The hospital’s head nurse, Carla Espinosa is the definition of sass and no nonsense. She is the perfect role model for any nurse who wants to be both no-nonsense and extremely caring. Throughout the series, nurse Espinosa not only puts up with her future husband, Turk and his best friend J.D.’s antics while keeping the nurses in order.
Actress Judy Reyes says that her sister, a real-life licensed nurse, is who inspired her performance and who Judy turned to for answers about any technical questions she had about nursing and medicine.
Whether you are looking to connect with your inner sassiness or just looking for a good laugh, Nurse Espinosa and the rest of the Scrubs cast are where it’s at.
5. The Nurses of Grey’s Anatomy (2005 – present)
Ok, so we fibbed. While Grey’s Anatomy doesn’t have any lead nurses, how could we not add it to the list? Now going into its 14th season, this show is officially an institution. Based in the fictional Seattle Grace Hospital, the show mainly follows Meredith Grey and other surgical interns, residents, and attendings as they work their way up to being doctors.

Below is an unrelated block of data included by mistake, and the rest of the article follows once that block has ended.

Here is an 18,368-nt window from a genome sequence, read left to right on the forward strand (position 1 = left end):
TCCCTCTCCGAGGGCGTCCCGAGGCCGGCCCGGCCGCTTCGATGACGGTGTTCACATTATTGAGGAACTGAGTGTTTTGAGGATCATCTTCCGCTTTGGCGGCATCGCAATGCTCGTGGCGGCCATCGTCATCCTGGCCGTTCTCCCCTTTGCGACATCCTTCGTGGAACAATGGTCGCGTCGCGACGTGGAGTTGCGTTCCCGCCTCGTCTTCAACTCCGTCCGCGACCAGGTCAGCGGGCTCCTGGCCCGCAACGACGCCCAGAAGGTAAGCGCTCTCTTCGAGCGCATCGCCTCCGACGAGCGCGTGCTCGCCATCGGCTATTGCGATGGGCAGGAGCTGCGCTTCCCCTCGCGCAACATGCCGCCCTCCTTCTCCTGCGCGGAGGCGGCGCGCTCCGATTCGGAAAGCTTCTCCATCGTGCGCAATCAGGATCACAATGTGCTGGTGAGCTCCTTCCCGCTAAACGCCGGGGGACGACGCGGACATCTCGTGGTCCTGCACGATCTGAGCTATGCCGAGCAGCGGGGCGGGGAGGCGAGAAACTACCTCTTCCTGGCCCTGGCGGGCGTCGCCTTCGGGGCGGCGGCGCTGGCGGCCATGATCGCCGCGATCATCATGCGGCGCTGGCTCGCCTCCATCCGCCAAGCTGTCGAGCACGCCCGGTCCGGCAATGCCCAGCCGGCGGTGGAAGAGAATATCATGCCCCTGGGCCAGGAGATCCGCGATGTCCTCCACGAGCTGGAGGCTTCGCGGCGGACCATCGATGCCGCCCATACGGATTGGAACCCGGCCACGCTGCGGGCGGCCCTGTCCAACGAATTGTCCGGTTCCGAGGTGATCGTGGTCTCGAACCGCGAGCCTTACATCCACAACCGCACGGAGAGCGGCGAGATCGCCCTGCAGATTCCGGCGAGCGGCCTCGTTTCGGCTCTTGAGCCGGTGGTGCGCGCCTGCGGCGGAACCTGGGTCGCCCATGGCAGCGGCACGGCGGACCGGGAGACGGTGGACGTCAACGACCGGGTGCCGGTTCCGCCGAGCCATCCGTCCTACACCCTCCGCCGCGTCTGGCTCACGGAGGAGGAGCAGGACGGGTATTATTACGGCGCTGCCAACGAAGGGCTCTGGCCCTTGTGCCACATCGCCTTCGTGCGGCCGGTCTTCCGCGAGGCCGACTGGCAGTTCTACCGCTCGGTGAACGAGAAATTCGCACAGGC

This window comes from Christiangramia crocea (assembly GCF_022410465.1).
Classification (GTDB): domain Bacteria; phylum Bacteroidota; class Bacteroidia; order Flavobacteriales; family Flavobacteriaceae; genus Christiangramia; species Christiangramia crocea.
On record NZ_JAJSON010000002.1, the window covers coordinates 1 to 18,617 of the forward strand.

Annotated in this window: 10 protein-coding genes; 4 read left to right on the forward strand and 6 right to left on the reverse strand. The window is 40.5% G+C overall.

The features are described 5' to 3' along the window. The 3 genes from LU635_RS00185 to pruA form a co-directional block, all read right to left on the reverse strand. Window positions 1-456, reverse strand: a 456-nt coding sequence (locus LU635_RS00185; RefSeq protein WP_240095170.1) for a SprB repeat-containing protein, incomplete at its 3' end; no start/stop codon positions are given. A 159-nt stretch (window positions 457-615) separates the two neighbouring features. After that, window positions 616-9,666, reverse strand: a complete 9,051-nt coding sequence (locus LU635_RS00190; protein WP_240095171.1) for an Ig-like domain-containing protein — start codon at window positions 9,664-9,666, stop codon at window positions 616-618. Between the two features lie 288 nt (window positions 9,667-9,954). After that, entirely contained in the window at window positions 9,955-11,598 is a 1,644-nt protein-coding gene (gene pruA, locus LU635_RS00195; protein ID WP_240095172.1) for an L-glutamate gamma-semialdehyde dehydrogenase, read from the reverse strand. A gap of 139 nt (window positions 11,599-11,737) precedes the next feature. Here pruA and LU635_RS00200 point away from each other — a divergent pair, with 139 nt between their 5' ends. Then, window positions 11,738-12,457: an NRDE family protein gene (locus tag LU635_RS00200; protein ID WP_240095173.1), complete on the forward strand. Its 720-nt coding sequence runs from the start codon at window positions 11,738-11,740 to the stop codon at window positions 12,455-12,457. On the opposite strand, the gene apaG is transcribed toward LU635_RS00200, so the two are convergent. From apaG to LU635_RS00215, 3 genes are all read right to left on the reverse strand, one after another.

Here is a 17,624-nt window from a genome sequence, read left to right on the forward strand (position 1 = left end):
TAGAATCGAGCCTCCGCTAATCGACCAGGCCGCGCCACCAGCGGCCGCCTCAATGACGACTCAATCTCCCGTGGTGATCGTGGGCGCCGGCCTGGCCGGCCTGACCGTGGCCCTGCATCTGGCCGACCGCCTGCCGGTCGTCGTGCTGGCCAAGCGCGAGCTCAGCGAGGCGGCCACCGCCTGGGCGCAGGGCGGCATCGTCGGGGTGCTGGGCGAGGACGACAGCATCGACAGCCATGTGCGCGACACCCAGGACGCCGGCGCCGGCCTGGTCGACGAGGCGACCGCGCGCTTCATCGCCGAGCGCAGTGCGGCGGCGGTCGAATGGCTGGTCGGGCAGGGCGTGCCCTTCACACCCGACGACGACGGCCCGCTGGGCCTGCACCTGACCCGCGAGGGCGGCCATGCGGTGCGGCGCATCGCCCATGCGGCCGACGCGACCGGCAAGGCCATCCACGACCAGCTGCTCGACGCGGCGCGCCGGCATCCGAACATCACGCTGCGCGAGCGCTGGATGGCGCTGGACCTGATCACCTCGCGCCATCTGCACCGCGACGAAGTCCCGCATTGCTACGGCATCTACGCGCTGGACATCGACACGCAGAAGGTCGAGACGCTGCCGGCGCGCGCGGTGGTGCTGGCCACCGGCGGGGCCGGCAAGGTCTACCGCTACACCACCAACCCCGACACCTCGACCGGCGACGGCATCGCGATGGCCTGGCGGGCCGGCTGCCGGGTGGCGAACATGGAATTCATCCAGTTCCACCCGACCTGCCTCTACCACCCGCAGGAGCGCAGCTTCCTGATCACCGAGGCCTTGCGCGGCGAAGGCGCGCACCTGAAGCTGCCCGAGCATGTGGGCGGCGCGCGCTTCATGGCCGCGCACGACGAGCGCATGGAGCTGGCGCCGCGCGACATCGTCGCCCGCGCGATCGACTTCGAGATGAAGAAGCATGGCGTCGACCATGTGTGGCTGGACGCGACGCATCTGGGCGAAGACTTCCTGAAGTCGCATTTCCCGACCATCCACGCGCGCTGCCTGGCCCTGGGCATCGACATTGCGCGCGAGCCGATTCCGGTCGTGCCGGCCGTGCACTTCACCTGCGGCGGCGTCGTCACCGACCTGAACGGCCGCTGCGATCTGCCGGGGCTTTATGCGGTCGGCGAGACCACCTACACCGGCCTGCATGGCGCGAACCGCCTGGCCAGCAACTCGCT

Yes, we know that many of the show’s storylines would never happen in our wildest medical dreams, but it’s still a fun show to watch (read binge watch). And hey, if one of the numerous outrageous scenarios do occur in real life you will be prepared thanks to Grey’s.
6. Jackie Peyton, Nurse Jackie (2009-2015)
Jackie Peyton is an emergency department nurse at All Saints’ Hospital based in New York City. Throughout Nurse Jackie’s seven sessions, the show follows the strong-willed nurse as she tries to balance her personal and professional life.